Indiana Deputy Attorney General fired after Tweeting ‘Use live ammunition’ to Wisconsin protesters

By on Feb 25, 2011 in Internet, United States Comments

An Indiana Deputy Attorney General was fired from his job on Wednesday after tweeting ‘use live ammunition’, which was apparently as a response regarding Wisconsin protesters.

Jeffrey Cox tweet screenshot
Photo credit: MotherJones.com

As published at MotherJones.com, Jeffrey Cox, the Deputy Attorney General for Indiana Attorney General’s Office was fired after replying to a tweet, suggesting that authorities should ‘use live ammunition’ to Wisconsin protesters.

According to Adam Weinstein, the copy editor of Mother Jones, a political website, he posted a message on his Twitter account the update of the ongoing protests at Wisconsin.

“Sources in Madison say riot police have been ordered to clear protesters from capitol at 2 am,” Mother Jones tweets. Later, a certain Jeff Cox @ JCCentCom replied “use live ammunition”.

Apparently, Weinstein noted that the same Twitter account also send him a tweet, saying that he ‘advocate deadly force’.

On Sunday, Weinstein said he learned that the tweet came from Jeff Cox, the deputy attorney general of Indiana, who has represented the people of the state for 10 years and among the 144 attorneys in their office.

Meanwhile, below is the full email context send by Indiana Attorney General’s Office‘s spokesman Bryan Corbin to Mother Jones on Wednesday, apparently confirming that Jeff Cox is no longer connected with their agency.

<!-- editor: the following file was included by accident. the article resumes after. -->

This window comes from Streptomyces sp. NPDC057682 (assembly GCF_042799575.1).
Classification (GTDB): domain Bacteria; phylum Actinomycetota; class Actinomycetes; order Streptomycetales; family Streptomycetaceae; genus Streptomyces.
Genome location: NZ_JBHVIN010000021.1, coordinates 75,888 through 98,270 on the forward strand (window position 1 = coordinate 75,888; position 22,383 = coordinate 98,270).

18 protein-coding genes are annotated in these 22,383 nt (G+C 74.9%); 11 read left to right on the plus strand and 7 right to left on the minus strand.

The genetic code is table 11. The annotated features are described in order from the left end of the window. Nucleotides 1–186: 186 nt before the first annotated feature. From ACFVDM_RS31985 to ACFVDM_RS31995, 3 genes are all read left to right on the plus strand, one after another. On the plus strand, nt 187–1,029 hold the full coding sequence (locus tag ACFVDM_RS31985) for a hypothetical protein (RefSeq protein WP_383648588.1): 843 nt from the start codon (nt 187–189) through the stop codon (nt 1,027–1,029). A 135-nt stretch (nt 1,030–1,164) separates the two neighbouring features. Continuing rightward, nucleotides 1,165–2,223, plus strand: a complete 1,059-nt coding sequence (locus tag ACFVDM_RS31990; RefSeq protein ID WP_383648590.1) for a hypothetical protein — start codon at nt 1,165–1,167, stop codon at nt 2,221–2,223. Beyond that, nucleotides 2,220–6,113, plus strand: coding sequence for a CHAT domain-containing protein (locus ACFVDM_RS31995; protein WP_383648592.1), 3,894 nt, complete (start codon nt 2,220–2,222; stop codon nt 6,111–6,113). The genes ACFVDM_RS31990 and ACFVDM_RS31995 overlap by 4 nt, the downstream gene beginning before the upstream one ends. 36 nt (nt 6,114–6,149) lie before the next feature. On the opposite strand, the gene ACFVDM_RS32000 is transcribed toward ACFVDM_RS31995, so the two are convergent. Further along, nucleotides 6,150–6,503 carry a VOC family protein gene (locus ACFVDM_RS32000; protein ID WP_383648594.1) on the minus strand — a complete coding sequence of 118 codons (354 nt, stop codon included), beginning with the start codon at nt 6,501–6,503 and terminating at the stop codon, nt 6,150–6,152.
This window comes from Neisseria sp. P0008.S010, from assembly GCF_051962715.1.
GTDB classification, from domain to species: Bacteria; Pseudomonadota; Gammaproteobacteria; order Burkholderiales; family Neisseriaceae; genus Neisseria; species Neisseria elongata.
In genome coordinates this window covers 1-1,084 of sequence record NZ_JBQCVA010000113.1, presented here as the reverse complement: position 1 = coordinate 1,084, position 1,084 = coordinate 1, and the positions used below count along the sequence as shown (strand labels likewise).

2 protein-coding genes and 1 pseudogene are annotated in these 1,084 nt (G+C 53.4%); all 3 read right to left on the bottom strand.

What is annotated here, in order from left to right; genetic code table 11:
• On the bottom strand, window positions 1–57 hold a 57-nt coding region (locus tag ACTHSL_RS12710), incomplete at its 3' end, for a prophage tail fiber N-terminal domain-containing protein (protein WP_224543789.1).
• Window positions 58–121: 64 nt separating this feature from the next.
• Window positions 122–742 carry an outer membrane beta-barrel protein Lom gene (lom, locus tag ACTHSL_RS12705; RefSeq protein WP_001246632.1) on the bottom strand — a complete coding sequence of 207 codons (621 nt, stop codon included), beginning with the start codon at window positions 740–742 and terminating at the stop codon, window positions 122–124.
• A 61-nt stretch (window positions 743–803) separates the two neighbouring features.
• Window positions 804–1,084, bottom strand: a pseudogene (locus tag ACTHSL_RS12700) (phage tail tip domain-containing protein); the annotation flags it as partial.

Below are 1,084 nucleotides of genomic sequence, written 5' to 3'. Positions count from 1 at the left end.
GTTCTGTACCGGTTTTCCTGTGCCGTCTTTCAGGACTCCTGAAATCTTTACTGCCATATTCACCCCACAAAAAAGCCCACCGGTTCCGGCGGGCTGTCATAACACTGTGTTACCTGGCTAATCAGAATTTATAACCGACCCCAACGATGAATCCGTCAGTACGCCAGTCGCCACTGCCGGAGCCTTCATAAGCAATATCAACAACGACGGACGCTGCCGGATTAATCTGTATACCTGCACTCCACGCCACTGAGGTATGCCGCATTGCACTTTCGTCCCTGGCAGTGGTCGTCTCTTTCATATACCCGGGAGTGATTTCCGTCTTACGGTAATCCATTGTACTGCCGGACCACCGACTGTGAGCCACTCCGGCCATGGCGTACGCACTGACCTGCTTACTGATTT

“Today the Indiana Attorney General’s Office announced that Deputy Attorney General Jeffrey Cox is no longer employed by this agency.

The Indiana Attorney General’s Office conducted a thorough and expeditious review after “Mother Jones” magazine today published an article attributing private Twitter postings and private blog postings to Cox.

Civility and courtesy toward all members of the public are very important to the Indiana Attorney General’s Office. We respect individuals’ First Amendment right to express their personal views on private online forums, but as public servants we are held by the public to a higher standard, and we should strive for civility.”



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